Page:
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Two University of Wisconsin Oshkosh graduate students funded through the University’s innovative Student Titan Employment Program (STEP) are undertaking a study of the campus’s student employment practices this winter.

The goal of the study is to further understand how to thoughtfully and systematically modify student employment to offer students greater engagement and to provide additional high-impact learning opportunities. The University is among the first in the nation to perform a comprehensive evaluation of its student employment practices in search of additional educational benefits.

“Every institution employs a significant number of students; however, not many examine their employment program with the goal of creating enhanced learning opportunities for students,” said Chancellor Richard H. Wells. “We’ve surveyed the literature and best practices on student employment to find new ways to maximize student engagement and retention and add cognitive value to student employment. A set of rubrics that reflect broadly shared criteria and performance levels for assessing student learning is available from the AAC&U VALUE ( We will use the results of our assessment to improve student employment practices on campus.”

Ultimately, all campus employers will be asked to be more aware of the student learning outcomes identified by the Liberal Education Reform Team and UWO faculty as essential: identification and objective evaluation of theories and assumptions; critical and creative thinking; written and oral communication; quantitative literacy; technology and information literacy; and teamwork, leadership, and problem solving. Campus employers will be asked to articulate how their experiences enhance a liberal education by identifying which of the essential outcomes will be learned during the experience.

“Even positions not presently identified as ‘high impact’ can contribute to a liberal education in some way,” said Wells. “The idea is to help those employers identify how their positions impact students’ learning. We tend to think all learning goes on in the classroom, however, every employment experience offers an opportunity to challenge ourselves to offer high-impact experiences that will provide opportunities to gain increased mastery of essential learning outcomes.”

The campus currently employs about 1,650 students; About 110 students are employed through STEP. STEP provides up to $500,000 in one-time funds to bolster student wages, stipends and assistantships. The investment in STEP, combined with the $4.8 million regularly allocated to student employment brings the total investment in student employment to $5.3 million. The typical student employee will earn $3,200, which is the equivalent of one semester’s tuition and books.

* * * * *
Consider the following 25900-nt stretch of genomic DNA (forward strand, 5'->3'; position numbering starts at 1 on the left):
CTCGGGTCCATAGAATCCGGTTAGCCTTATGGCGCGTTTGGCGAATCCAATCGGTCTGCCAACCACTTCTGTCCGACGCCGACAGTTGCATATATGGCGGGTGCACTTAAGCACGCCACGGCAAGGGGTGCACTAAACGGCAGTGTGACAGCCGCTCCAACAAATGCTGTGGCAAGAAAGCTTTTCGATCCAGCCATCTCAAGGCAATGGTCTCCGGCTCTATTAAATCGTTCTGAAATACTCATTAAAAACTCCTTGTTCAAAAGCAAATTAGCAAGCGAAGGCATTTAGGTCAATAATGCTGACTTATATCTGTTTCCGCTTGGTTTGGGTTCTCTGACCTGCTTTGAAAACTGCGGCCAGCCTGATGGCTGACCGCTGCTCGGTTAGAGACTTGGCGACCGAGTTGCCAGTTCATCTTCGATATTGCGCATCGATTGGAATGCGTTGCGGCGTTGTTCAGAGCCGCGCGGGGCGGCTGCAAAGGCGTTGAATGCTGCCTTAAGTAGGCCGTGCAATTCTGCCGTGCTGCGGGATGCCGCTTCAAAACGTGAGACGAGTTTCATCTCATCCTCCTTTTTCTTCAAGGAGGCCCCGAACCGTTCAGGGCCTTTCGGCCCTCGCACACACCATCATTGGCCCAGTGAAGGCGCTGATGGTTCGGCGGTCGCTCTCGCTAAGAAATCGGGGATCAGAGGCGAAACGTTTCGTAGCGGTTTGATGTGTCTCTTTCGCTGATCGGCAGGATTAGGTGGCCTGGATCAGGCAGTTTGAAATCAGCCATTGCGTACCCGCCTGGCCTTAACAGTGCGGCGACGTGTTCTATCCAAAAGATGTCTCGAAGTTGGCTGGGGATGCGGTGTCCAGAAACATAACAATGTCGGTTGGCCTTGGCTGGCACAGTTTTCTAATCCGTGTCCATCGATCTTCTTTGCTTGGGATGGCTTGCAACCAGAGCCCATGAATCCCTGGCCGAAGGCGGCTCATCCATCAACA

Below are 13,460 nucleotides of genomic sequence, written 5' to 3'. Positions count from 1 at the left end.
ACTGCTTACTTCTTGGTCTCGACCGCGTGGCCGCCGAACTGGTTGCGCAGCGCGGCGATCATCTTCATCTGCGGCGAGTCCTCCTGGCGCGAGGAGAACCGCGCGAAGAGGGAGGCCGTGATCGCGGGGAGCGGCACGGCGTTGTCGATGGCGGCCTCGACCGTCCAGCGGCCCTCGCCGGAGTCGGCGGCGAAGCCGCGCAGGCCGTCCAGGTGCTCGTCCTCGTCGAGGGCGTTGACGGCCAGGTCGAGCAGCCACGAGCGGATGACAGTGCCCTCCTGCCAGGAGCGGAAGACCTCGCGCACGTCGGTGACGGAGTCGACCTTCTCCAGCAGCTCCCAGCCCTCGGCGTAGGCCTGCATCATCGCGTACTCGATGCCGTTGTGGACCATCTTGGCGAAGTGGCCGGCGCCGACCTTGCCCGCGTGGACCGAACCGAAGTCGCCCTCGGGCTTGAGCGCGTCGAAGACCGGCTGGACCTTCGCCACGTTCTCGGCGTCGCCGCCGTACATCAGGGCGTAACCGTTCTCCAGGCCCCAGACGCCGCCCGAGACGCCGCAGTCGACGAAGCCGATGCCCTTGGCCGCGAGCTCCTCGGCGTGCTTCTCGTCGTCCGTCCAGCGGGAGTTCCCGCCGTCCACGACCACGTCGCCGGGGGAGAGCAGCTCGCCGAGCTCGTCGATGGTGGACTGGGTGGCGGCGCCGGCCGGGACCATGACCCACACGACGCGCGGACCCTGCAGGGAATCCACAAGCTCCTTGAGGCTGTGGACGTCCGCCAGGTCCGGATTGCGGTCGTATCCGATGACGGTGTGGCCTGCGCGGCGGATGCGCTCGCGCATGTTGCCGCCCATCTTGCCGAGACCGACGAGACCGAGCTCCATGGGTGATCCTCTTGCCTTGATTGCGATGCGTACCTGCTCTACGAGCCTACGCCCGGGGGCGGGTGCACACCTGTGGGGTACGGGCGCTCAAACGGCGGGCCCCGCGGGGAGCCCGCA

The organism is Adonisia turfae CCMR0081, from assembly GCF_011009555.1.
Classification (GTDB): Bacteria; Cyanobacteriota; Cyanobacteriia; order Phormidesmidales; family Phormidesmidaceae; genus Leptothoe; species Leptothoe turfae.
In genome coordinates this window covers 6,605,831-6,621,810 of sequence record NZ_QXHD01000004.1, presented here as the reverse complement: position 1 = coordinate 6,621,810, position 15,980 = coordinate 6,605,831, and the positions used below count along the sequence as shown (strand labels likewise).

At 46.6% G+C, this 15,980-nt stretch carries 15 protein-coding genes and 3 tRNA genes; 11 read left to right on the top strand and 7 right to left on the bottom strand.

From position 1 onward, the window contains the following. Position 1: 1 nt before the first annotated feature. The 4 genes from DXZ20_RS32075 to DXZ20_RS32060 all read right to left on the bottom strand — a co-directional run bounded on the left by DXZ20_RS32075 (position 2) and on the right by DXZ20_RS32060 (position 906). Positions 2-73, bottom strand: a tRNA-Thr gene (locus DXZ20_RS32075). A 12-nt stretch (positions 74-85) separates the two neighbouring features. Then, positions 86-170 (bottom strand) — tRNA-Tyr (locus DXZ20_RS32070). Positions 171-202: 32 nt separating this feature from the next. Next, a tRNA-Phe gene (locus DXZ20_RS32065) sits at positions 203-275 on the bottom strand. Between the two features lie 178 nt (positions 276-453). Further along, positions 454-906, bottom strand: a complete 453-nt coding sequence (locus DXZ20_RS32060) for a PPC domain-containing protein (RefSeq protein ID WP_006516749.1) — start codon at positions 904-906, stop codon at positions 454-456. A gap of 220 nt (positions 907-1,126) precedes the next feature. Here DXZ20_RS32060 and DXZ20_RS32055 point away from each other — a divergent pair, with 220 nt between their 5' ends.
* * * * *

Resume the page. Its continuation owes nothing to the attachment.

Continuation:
STEP offers students quality educational experiences while providing faculty and staff members with needed assistance in areas such as media services, student-faculty research, supplemental instruction, library assistance, instructional technology and academic computing support, and Web page development and maintenance.

“In addition to providing much-needed employment to the students, the STEP program has boosted the morale of the CON faculty and academic staff, giving us more time to focus on teaching and scholarship,” said associate professor of nursing Sharon Chappy. “Our STEP student has been a real asset, saving professors hours and hours of time.”

About 500 students applied for STEP jobs, including Jordan Clark-Mand, a journalism student who has an STEP position with the athletics department.

“This internship has helped me learn more about my biggest interest, sports promotion,” Clark-Mand said. “Journalism and public relations are competitive fields. Having successfully worked in a sports setting should help me contend for other sports-oriented positions.” Read a profile of Jordan here.

Tricia Wood and Jaclyn Tucker, both master’s degree students in industrial organizational psychology, will be asking student employees to complete a survey this winter, which seeks to identify how engaged and satisfied students are with their on-campus employment. The survey will compare students employed in typical on-campus and work study jobs versus those in high-impact, STEP-funded positions. Wood and Tucker will also do personal interviews with employers.

“We’re very excited to take on this project, and hope that UW Oshkosh students can help us determine what is needed for quality student employment opportunities.  It is nice to know that UW Oshkosh is so supportive of an enriching learning environment inside and outside of the classroom,” said Wood.

The survey will be distributed in January. Student employers are asked to encourage their student employees to participate. Participants will be entered into a drawing for a Kindle, an iPod Touch and a $25 gift certificate to University Books & More.